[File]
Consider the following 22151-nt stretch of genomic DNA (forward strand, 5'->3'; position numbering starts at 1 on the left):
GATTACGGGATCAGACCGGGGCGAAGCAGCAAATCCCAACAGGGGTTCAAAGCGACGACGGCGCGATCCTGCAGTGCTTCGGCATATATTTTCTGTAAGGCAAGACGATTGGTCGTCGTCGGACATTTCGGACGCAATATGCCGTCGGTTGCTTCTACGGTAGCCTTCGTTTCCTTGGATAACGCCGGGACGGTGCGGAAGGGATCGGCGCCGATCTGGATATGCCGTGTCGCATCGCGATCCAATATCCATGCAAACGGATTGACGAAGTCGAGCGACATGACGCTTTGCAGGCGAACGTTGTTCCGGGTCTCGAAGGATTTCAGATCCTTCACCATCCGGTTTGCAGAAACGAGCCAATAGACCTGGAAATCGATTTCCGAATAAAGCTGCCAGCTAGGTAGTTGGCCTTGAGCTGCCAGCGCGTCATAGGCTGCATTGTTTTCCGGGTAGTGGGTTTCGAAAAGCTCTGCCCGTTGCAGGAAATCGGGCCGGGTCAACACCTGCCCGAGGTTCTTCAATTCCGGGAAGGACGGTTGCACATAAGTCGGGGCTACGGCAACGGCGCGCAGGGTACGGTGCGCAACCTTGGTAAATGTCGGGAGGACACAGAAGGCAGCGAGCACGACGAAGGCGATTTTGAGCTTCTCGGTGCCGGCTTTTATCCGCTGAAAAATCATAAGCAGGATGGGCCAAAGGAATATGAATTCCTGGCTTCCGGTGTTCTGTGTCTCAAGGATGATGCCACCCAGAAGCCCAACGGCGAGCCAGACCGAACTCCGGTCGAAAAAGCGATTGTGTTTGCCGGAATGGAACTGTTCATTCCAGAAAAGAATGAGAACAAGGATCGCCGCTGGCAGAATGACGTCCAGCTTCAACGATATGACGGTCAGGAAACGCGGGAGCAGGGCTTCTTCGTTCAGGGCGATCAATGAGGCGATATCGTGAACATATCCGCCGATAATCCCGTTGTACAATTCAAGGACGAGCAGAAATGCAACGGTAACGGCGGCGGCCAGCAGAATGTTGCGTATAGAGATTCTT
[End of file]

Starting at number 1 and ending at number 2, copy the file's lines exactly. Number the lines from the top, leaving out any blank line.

Consider the following 22151-nt stretch of genomic DNA (forward strand, 5'->3'; position numbering starts at 1 on the left):
GATTACGGGATCAGACCGGGGCGAAGCAGCAAATCCCAACAGGGGTTCAAAGCGACGACGGCGCGATCCTGCAGTGCTTCGGCATATATTTTCTGTAAGGCAAGACGATTGGTCGTCGTCGGACATTTCGGACGCAATATGCCGTCGGTTGCTTCTACGGTAGCCTTCGTTTCCTTGGATAACGCCGGGACGGTGCGGAAGGGATCGGCGCCGATCTGGATATGCCGTGTCGCATCGCGATCCAATATCCATGCAAACGGATTGACGAAGTCGAGCGACATGACGCTTTGCAGGCGAACGTTGTTCCGGGTCTCGAAGGATTTCAGATCCTTCACCATCCGGTTTGCAGAAACGAGCCAATAGACCTGGAAATCGATTTCCGAATAAAGCTGCCAGCTAGGTAGTTGGCCTTGAGCTGCCAGCGCGTCATAGGCTGCATTGTTTTCCGGGTAGTGGGTTTCGAAAAGCTCTGCCCGTTGCAGGAAATCGGGCCGGGTCAACACCTGCCCGAGGTTCTTCAATTCCGGGAAGGACGGTTGCACATAAGTCGGGGCTACGGCAACGGCGCGCAGGGTACGGTGCGCAACCTTGGTAAATGTCGGGAGGACACAGAAGGCAGCGAGCACGACGAAGGCGATTTTGAGCTTCTCGGTGCCGGCTTTTATCCGCTGAAAAATCATAAGCAGGATGGGCCAAAGGAATATGAATTCCTGGCTTCCGGTGTTCTGTGTCTCAAGGATGATGCCACCCAGAAGCCCAACGGCGAGCCAGACCGAACTCCGGTCGAAAAAGCGATTGTGTTTGCCGGAATGGAACTGTTCATTCCAGAAAAGAATGAGAACAAGGATCGCCGCTGGCAGAATGACGTCCAGCTTCAACGATATGACGGTCAGGAAACGCGGGAGCAGGGCTTCTTCGTTCAGGGCGATCAATGAGGCGATATCGTGAACATATCCGCCGATAATCCCGTTGTACAATTCAAGGACGAGCAGAAATGCAACGGTAACGGCGGCGGCCAGCAGAATGTTGCGTATAGAGATTCTT